At the American Banker conference, Ms. Allen urged an audience of about 500 to "think differently about how to use information.

"Learn from the nonbanks and new players who look at it from a different viewpoint," she said. "Think like a software company."

John Kao, author of a book titled "Jamming: The Art and Discipline of Business Creativity," hears answers in jazz.

Mr. Kao, CEO of a New York consulting firm called Idea Factory, is an expert in unleashing the creative instincts that bureaucracies tend to stifle. He showed two short films to get his business audience into a "different space" and illustrate the distinctions between sheet music and improvisation-between the rigidity of plans and structures and the fluidity and creativity that add up to invention and innovation.

Jazz musicians are at their most creative when they "clear the mind, clear the place, and clear the beliefs," and corporations must do the same, Mr. Kao said.

"Innovation increasingly tends toward a commodity," he. "The key skill is continuous innovation-to stay a step or two ahead of commoditization."

Mr. Kao is reachable by electronic mail at kao jamming.com.

First Union Corp. is one banking company with a huge appetite for experimenting. It is offering several types of home banking services, participated in the Visa Cash smart card trial during the Atlanta Olympics last year, and tested Cybercash Inc.'s Cybercoin system for micropayments on the Internet.

The bank's six-month Cybercoin trial ended last spring after "hundreds of downloads and hundreds of transactions, not thousands," said Parker Foley, vice president of electronic commerce at First Union National Bank. "The Web was not yet ready" for this type of virtual cash "and we decided not to take it to the next level."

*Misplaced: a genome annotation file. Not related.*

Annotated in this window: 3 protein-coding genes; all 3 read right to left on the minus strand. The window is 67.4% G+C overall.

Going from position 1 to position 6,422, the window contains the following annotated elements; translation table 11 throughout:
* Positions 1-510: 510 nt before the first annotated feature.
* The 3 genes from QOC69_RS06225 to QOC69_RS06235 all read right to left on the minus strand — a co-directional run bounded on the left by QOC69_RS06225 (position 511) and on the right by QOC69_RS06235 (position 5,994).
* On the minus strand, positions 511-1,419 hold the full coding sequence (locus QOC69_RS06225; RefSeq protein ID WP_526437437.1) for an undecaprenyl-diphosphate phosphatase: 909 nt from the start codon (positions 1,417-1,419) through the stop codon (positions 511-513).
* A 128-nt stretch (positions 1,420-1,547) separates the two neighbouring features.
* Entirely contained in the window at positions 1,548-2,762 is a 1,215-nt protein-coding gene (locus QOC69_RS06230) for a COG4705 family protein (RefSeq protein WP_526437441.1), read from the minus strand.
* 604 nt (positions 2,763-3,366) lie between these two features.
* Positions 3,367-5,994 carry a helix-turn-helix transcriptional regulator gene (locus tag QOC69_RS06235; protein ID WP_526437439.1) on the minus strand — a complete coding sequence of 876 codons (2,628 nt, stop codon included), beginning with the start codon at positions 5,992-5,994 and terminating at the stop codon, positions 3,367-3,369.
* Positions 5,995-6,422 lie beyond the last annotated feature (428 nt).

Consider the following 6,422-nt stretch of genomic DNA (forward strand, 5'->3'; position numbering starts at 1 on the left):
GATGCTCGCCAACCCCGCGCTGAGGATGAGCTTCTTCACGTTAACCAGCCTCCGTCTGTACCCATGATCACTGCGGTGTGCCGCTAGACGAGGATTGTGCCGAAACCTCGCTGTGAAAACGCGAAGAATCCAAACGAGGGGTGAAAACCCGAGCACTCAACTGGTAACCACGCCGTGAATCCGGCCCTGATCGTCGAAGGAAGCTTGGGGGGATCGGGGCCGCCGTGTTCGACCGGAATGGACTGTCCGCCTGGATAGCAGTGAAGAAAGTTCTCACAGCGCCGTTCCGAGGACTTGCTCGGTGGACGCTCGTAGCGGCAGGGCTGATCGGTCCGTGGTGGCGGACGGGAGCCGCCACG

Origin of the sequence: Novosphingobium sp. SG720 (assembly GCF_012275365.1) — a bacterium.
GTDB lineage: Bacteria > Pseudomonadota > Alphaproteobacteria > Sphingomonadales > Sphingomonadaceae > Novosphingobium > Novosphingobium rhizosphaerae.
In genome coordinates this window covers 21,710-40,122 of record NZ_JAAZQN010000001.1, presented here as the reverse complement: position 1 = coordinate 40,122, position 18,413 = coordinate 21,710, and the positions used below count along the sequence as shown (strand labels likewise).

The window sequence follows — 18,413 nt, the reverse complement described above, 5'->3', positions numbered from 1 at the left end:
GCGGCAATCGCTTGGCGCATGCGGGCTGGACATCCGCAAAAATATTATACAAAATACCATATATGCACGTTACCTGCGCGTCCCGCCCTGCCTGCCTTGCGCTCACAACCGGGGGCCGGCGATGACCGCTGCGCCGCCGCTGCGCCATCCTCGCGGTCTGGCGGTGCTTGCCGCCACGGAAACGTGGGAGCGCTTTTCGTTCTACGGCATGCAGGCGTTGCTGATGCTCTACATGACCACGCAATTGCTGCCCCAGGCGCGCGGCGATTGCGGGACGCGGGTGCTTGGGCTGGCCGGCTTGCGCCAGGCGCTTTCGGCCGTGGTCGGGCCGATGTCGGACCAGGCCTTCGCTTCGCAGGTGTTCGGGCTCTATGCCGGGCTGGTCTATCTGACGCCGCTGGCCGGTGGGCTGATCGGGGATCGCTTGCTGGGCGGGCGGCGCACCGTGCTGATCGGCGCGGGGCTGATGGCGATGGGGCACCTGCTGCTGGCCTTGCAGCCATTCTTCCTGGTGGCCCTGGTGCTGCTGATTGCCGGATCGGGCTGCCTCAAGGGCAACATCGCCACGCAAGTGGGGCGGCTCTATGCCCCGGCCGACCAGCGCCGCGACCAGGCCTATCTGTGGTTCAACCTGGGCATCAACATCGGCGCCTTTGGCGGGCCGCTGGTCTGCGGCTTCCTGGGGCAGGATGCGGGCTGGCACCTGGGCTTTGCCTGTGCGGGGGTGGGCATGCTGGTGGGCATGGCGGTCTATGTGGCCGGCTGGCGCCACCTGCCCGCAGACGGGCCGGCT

But trial and error and learning are what the anti-commoditization movement is all about. Mr. Foley said the notion of virtual wallets like those being attached to Web browsers remains intriguing, and keeps First Union working closely with Cybercash to explore the possibilities.

He described the coming clash between banks and nonbanks as a "shootout at the disintermediation ranch. All providers are equal-as long as they carry a gun and don't turn their backs."

Given the nature of Internet-based innovation and entrepreneurship, "we're lucky disintermediation hasn't been worse so far," Mr. Foley said. "If everybody will be delivering a commodity, you have to deliver it to your customer first and then enhance it with value-adds."

Mr. Foley's North Carolina neighbor Chuck Hieronymi, senior vice president of NationsBank Corp., said, "We all have access to the same technology and strategic thinking-but not the same ability to execute."

Mr. Hieronymi gave a more sober assessment of banking by personal computer than might have been heard a few years ago. NationsBank is one of the most successful in the business, having distributed 400,000 copies of its version of Meca Software LLC's Managing Your Money program. Its 1.5 million on-line "touch points" a month are "real, and it does move the dial," the banker said.

"But it doesn't happen overnight" and doesn't obviate the basics of having to maintain thousands of branches and automated teller machines and an extensive call-center capability.

Mr. Hieronymi also said collaborations like those NationsBank has as part-owner of Integrion Financial Network and Meca Software are essential because "we can't do it all ourselves."

Asked to confess his bank's biggest mistake in this area, Mr. Hieronymi said it underestimated the initial popularity and the cost of delivery, and at the early stages fell short in "bandwidth" and customer service.

His co-panelist, Citibank vice president of PC banking Guillermo Francisco, made an admission reminiscent of Bill Gates-that Citi "underestimated the power of the Internet and how fast it would grow over the past three years."

Citibank is apparently making up for lost time. Gary Meshell, director of Price Waterhouse LLP's electronic financial services group, said he has seen the future Web site and gave it a rave review. It is expected to go live within weeks.

Microsoft Corp. may not have been the center of attention that it would have been at conferences in years past.

MSFDC, its joint venture with First Data Corp. in the bill payment and presentment business, was certainly a concern to a group of Banking Industry Technology Secretariat members considering a proposed, bank- controlled alternative. But that was behind closed doors elsewhere in the Pointe Hilton resort.

Ms. Allen of BITS expressed no hostility. She said MSFDC had a "galvanizing" effect on bankers, and pointed out that "skepticism is still alive about how banks could work together cooperatively."